Danish researchers have found what they believe to be another risk factor that can trigger depression, and it is also one that the population cannot control: th end of daylight saving time, according to Yahoo News.
It's been found in previous research that exposure to sunlight may help people with depression and that people who live in areas where it is dark for longer periods of time are more likely to suffer from Seasonal Affective Disorder (SAD) which is a form of depression caused by too little sunlight.
Professor Søren D. Østergaard and his research team from Aarhus University Hospital in Risskov, Denmark, analyzed 185,419 depression diagnoses that occurred between 1995 and 2012, making the study one that spanned nearly two decades of data.
The study showed that the percentage of patients diagnosed with depression while inpatient at hospitals rises immediately after moving from daylight savings time to standard time. The number of cases of reported depression was eight percent higher than the control group.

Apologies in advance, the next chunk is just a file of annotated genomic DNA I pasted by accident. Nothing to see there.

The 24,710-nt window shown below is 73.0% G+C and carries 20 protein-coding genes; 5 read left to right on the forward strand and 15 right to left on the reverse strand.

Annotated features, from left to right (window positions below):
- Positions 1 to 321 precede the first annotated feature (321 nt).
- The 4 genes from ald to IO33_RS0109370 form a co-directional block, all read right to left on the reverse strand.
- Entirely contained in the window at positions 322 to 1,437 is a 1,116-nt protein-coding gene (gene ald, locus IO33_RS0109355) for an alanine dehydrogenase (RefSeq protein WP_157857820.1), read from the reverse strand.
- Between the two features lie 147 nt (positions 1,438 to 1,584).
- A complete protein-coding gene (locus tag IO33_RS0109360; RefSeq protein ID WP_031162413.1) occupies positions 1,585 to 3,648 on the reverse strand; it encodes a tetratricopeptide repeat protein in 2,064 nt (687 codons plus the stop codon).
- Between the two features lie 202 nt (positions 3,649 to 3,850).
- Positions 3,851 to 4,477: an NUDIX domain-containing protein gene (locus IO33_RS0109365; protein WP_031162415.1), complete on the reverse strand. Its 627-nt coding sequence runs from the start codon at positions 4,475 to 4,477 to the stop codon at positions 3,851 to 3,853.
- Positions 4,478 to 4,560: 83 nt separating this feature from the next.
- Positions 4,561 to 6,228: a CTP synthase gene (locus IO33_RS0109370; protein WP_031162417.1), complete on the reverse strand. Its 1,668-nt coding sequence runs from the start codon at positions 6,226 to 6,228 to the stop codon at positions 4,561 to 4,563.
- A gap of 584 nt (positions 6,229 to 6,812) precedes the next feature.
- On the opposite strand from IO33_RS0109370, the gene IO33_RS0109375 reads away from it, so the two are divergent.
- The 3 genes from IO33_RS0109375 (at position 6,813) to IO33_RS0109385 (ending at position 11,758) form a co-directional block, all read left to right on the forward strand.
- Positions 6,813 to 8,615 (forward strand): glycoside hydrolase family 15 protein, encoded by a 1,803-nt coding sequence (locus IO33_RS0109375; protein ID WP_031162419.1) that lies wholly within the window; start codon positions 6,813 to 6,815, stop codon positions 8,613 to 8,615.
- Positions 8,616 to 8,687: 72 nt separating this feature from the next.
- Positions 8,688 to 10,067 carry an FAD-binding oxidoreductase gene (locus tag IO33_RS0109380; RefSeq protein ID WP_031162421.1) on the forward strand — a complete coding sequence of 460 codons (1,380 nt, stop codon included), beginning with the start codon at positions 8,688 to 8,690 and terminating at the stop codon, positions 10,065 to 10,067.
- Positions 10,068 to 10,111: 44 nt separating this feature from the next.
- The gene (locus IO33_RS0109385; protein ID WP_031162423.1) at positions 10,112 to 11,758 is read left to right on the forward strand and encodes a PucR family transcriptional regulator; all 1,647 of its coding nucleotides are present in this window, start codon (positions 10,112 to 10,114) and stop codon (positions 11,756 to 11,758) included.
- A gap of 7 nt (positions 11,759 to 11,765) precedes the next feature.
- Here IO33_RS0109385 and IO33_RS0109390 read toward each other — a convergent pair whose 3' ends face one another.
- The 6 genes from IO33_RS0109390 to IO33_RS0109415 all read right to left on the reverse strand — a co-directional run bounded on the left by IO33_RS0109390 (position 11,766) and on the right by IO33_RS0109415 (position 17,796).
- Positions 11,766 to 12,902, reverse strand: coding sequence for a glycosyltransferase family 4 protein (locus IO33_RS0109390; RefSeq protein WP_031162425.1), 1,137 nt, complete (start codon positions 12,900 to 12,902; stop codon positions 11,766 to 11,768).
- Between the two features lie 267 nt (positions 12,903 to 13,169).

The study accounted for variables such as weather and temperature, and the team of researchers said that they felt confident that the rise was due to the change from daylight savings time to standard time.
WHY WE HAVE DAYLIGHT SAVINGS TIME
Although the study could not pinpoint exactly why this may cause depression, researchers said they believe it is because Daylight Savings Time adds an hour of daylight to the morning, which many people may not benefit from because they are either sleeping or beginning their work or school day.
Then, at the end of the day, when many individuals may have an opportunity to go outside in the sun, it has already grown dark.
This means that most people experience a lack of sunlight directly as a result, which may change brain chemistry and may contribute to the development of clinical depression, particularly if other risk factors are present.
Researchers agree that getting up earlier to experience sunlight or to work or study by a window with copious amounts of sunlight may be advisable for those who are prone to depression. Cognitive behavioral therapy, medications, and lamp therapy have all been shown to be beneficial as well.